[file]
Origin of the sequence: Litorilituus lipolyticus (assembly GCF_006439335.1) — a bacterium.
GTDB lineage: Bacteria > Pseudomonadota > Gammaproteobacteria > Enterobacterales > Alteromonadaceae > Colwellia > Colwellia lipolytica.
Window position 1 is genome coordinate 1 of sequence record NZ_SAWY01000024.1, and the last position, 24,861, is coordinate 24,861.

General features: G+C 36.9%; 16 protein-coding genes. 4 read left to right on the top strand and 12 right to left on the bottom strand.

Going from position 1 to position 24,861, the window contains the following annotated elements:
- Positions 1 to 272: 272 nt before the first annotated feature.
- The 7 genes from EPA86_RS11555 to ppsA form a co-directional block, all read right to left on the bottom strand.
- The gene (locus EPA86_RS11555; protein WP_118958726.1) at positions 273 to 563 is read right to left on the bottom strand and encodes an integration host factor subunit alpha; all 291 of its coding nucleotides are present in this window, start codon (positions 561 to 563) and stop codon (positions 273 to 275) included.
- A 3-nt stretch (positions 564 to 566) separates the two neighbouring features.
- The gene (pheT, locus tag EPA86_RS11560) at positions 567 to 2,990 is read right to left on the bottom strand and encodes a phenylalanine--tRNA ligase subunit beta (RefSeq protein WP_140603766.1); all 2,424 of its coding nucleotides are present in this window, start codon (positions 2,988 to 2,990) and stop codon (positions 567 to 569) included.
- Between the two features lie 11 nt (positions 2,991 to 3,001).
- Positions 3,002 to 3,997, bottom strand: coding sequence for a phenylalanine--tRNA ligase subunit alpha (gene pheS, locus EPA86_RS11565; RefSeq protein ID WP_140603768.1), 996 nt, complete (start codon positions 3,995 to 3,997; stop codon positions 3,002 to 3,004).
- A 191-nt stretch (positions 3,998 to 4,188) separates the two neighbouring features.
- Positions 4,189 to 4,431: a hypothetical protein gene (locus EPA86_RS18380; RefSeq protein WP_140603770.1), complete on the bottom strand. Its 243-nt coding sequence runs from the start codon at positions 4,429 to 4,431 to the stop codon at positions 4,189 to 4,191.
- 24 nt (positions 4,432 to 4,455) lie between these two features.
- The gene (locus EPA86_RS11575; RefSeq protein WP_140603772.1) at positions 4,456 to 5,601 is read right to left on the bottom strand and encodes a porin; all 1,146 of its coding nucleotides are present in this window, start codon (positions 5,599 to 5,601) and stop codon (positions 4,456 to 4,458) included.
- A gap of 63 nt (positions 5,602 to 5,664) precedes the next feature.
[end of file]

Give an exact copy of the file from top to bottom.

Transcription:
Origin of the sequence: Litorilituus lipolyticus (assembly GCF_006439335.1) — a bacterium.
GTDB lineage: Bacteria > Pseudomonadota > Gammaproteobacteria > Enterobacterales > Alteromonadaceae > Colwellia > Colwellia lipolytica.
Window position 1 is genome coordinate 1 of sequence record NZ_SAWY01000024.1, and the last position, 24,861, is coordinate 24,861.

General features: G+C 36.9%; 16 protein-coding genes. 4 read left to right on the top strand and 12 right to left on the bottom strand.

Going from position 1 to position 24,861, the window contains the following annotated elements:
- Positions 1 to 272: 272 nt before the first annotated feature.
- The 7 genes from EPA86_RS11555 to ppsA form a co-directional block, all read right to left on the bottom strand.
- The gene (locus EPA86_RS11555; protein WP_118958726.1) at positions 273 to 563 is read right to left on the bottom strand and encodes an integration host factor subunit alpha; all 291 of its coding nucleotides are present in this window, start codon (positions 561 to 563) and stop codon (positions 273 to 275) included.
- A 3-nt stretch (positions 564 to 566) separates the two neighbouring features.
- The gene (pheT, locus tag EPA86_RS11560) at positions 567 to 2,990 is read right to left on the bottom strand and encodes a phenylalanine--tRNA ligase subunit beta (RefSeq protein WP_140603766.1); all 2,424 of its coding nucleotides are present in this window, start codon (positions 2,988 to 2,990) and stop codon (positions 567 to 569) included.
- Between the two features lie 11 nt (positions 2,991 to 3,001).
- Positions 3,002 to 3,997, bottom strand: coding sequence for a phenylalanine--tRNA ligase subunit alpha (gene pheS, locus EPA86_RS11565; RefSeq protein ID WP_140603768.1), 996 nt, complete (start codon positions 3,995 to 3,997; stop codon positions 3,002 to 3,004).
- A 191-nt stretch (positions 3,998 to 4,188) separates the two neighbouring features.
- Positions 4,189 to 4,431: a hypothetical protein gene (locus EPA86_RS18380; RefSeq protein WP_140603770.1), complete on the bottom strand. Its 243-nt coding sequence runs from the start codon at positions 4,429 to 4,431 to the stop codon at positions 4,189 to 4,191.
- 24 nt (positions 4,432 to 4,455) lie between these two features.
- The gene (locus EPA86_RS11575; RefSeq protein WP_140603772.1) at positions 4,456 to 5,601 is read right to left on the bottom strand and encodes a porin; all 1,146 of its coding nucleotides are present in this window, start codon (positions 5,599 to 5,601) and stop codon (positions 4,456 to 4,458) included.
- A gap of 63 nt (positions 5,602 to 5,664) precedes the next feature.